It’s that time of the year again. 16 Days of Activism against Gender-based Violence. Wouldn’t it be great if some day, there was no need for this campaign?

The thing is, while we appreciate the thought of encouraging people to take a stand against gender-based violence, we believe that a societal change such as the one we’re hoping for requires a deeper, longer focus. So we’re calling it #Beyond16Days.

We mustn’t stop until it ends – and it’ll take more than revisiting the issue on an annual basis.

As Fathers Matter, we want to talk about prevention rather than cure. We want to help break inter-generational cycles of violence in families by starting early. By teaching boys and girls that there’s a different, more caring way of doing things – and that they can be the change. We also want to encourage men to embrace the idea that they have huge potential to make a positive, lasting change in the lives of their children, if they are more involved in caring for their children. There’s so much more they can do than send money.

This will take more than a legislated change, more than a hotline and more than a campaign. It’s a heart change, starting with us. But it will be worth it.

Will you join us?

SA Ambulance

Fighting GBV: More fences, fewer ambulances

The scourge of gender-based violence continues unabated. And while there are interventions, many of them focus on providing assistance after the fact, rather than addressing root causes.

Read more


Violence is less likely in homes where fathers share chores equally

By Wessel Van Den Berg

When fathers play an active and equal role in the household and are a positive presence, it relieves the burden of care on mothers – but also results in a household where violence is less likely to take place.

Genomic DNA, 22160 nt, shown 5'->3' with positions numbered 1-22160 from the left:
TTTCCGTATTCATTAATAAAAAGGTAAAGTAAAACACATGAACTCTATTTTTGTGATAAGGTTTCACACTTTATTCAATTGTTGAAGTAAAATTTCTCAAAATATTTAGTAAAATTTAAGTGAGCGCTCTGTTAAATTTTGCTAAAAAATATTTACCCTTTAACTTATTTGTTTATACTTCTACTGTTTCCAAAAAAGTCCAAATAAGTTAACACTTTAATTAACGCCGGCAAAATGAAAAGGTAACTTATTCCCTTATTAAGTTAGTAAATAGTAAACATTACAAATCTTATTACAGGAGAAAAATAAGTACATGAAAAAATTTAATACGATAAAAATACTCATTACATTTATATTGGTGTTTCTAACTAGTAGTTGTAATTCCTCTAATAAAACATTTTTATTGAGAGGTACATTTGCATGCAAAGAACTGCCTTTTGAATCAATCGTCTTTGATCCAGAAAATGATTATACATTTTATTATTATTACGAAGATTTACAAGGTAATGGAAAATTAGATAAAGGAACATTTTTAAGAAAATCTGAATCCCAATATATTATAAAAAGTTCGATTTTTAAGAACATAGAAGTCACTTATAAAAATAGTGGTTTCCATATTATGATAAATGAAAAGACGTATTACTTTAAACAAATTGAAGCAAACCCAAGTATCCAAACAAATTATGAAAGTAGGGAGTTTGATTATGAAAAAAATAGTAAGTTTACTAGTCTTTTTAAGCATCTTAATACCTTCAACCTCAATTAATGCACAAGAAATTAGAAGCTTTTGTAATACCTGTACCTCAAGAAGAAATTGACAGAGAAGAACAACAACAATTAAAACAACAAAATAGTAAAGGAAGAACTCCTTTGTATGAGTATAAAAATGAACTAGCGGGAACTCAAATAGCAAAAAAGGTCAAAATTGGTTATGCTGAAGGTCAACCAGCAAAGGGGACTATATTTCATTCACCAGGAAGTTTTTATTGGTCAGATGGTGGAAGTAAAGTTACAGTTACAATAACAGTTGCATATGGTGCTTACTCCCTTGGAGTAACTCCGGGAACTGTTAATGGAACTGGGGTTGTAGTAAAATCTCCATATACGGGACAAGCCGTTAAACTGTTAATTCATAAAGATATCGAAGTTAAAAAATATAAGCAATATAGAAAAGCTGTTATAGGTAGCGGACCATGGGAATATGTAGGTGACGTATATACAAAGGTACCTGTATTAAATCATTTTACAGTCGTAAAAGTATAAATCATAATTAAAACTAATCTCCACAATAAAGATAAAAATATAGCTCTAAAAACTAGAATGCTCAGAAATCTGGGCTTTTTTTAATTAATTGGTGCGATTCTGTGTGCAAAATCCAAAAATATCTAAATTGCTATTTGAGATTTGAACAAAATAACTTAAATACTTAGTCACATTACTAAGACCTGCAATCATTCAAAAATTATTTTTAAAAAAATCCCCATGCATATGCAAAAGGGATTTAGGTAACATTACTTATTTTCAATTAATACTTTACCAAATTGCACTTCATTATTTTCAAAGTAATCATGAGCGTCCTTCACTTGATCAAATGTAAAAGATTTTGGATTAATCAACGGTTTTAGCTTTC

There seems to be a relationship between men’s contribution to care work, their presence in the household, and the risk of violence.

More than 80% of children under the age of five live in single parent households with their mothers. Two of every three children live apart from their fathers. In addition, the workload in some is very high with women doing eight times the amount of care work in households that men do.

Known as an intergenerational cycle of violence, evidence from around the world shows that boys and girls who directly experience violence or witness violence against their mothers are more likely to repeat these patterns in their adult relationships.

Creating non-violent households

A long-term strategy to prevent male violence is to prevent violence against children, before they become adults.

But to prevent violence and improve gender equality, men must become more involved in household care work.

Working with men and fathers to challenge harmful beliefs around men, masculinity, and caregiving offers unique opportunities to address intimate partner violence and violence against children. It will also break the intergenerational cycle of violence.

Feelings about fathers

By Refilwe Mabula

Today, many children grow up without fathers in southern Africa, says Mzikazi Nduna, Associate Professor in the Psychology Department in the School of Human and Community Development at Wits.

In her research on gender-based violence and absent fathers, Nduna found that “children who grow up with an absent biological father tend to display behavioural problems and often experience more life trauma and distress compared to children who grow up residing with both parents.”

The role of fathers and rethinking the concept of fatherlessness

By Professor Letlhokwa George Mpedi